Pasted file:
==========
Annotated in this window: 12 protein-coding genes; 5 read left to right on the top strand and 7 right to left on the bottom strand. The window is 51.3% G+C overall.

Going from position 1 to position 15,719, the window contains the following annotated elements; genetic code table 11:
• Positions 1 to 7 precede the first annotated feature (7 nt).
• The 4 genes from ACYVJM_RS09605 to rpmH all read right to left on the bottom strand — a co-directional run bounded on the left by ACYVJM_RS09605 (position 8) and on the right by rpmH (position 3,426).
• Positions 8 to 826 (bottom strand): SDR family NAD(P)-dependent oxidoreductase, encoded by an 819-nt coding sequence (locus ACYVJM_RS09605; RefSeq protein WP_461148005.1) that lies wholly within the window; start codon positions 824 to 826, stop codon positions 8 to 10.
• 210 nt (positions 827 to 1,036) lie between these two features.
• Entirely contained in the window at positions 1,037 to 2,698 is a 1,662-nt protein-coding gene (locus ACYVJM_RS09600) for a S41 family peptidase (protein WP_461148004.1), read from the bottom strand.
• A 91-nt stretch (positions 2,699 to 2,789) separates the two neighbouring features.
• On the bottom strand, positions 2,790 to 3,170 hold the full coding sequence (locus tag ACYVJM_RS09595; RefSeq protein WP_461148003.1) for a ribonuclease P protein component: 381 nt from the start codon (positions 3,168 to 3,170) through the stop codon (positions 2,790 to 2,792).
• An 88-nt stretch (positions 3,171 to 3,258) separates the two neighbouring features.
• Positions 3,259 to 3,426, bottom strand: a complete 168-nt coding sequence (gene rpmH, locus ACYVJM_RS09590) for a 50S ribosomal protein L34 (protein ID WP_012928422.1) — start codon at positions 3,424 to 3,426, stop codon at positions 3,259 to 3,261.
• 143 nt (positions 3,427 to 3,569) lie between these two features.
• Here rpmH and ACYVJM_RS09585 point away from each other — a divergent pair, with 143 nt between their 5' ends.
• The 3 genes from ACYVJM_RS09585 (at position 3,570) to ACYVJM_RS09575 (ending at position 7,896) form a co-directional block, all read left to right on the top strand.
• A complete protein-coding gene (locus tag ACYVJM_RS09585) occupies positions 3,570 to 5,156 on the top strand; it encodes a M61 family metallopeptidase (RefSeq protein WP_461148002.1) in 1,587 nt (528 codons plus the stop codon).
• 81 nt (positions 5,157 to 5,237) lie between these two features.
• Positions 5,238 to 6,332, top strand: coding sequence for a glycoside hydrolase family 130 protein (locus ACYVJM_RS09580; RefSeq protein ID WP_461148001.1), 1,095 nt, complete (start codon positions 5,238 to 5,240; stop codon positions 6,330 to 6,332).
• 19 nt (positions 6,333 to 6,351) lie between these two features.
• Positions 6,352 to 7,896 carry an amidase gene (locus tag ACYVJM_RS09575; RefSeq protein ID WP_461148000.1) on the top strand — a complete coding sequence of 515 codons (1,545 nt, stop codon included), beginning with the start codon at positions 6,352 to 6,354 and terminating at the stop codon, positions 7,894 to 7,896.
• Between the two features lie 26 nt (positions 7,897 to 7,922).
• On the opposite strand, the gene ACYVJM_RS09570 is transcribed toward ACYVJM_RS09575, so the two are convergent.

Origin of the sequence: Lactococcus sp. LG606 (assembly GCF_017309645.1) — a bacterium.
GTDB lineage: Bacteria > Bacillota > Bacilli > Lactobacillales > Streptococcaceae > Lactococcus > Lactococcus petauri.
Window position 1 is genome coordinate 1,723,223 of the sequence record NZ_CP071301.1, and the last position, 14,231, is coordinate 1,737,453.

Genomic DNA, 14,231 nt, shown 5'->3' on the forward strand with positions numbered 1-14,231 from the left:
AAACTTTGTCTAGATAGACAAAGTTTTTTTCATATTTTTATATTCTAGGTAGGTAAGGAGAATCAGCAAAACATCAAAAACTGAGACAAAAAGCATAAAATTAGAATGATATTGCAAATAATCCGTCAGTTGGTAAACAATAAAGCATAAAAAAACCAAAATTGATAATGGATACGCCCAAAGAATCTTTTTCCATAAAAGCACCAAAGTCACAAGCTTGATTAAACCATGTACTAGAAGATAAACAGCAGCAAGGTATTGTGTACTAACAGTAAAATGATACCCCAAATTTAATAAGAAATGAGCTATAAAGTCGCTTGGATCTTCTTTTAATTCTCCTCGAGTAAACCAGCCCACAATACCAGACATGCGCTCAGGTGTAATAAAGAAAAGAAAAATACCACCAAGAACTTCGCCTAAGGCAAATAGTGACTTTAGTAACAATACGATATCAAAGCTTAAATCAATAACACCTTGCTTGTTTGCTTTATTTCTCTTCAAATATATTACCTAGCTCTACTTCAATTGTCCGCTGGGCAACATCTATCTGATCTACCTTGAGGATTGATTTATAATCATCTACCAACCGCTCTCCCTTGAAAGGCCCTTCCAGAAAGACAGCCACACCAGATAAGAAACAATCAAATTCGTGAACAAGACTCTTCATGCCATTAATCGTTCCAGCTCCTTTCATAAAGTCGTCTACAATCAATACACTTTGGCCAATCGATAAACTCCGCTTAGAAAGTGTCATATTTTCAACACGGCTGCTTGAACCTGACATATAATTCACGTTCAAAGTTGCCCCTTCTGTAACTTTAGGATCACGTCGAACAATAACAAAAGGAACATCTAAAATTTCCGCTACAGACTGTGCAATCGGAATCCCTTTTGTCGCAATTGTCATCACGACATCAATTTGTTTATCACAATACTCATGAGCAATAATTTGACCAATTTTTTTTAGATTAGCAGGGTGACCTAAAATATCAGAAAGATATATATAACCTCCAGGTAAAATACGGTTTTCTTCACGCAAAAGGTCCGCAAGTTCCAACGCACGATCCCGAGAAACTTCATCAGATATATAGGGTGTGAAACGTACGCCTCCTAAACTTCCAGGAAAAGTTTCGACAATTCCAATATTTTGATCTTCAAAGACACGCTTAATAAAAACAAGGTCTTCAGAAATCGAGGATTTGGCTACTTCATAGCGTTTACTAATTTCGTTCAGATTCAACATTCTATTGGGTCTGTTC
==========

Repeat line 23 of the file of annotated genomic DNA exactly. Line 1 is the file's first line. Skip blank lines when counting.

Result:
GTDB lineage: Bacteria > Bacillota > Bacilli > Lactobacillales > Streptococcaceae > Lactococcus > Lactococcus petauri.